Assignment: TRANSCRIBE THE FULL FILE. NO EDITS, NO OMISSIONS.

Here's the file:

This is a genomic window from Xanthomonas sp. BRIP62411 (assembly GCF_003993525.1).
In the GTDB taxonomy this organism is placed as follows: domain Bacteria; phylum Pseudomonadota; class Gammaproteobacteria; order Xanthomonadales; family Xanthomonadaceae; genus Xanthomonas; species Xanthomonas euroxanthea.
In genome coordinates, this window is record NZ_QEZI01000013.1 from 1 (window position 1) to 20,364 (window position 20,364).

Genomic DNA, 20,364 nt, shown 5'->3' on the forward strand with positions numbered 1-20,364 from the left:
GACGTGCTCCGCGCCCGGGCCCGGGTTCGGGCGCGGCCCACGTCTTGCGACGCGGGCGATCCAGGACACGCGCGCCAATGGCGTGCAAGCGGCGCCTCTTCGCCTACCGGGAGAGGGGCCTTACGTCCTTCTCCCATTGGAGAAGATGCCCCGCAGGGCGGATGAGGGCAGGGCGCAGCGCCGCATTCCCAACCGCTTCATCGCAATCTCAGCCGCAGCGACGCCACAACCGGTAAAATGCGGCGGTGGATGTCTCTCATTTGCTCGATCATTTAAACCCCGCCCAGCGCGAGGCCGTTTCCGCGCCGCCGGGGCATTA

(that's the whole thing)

This is a genomic window from Xanthomonas sp. BRIP62411 (assembly GCF_003993525.1).
In the GTDB taxonomy this organism is placed as follows: domain Bacteria; phylum Pseudomonadota; class Gammaproteobacteria; order Xanthomonadales; family Xanthomonadaceae; genus Xanthomonas; species Xanthomonas euroxanthea.
In genome coordinates, this window is record NZ_QEZI01000013.1 from 1 (window position 1) to 20,364 (window position 20,364).

Genomic DNA, 20,364 nt, shown 5'->3' on the forward strand with positions numbered 1-20,364 from the left:
GACGTGCTCCGCGCCCGGGCCCGGGTTCGGGCGCGGCCCACGTCTTGCGACGCGGGCGATCCAGGACACGCGCGCCAATGGCGTGCAAGCGGCGCCTCTTCGCCTACCGGGAGAGGGGCCTTACGTCCTTCTCCCATTGGAGAAGATGCCCCGCAGGGCGGATGAGGGCAGGGCGCAGCGCCGCATTCCCAACCGCTTCATCGCAATCTCAGCCGCAGCGACGCCACAACCGGTAAAATGCGGCGGTGGATGTCTCTCATTTGCTCGATCATTTAAACCCCGCCCAGCGCGAGGCCGTTTCCGCGCCGCCGGGGCATTA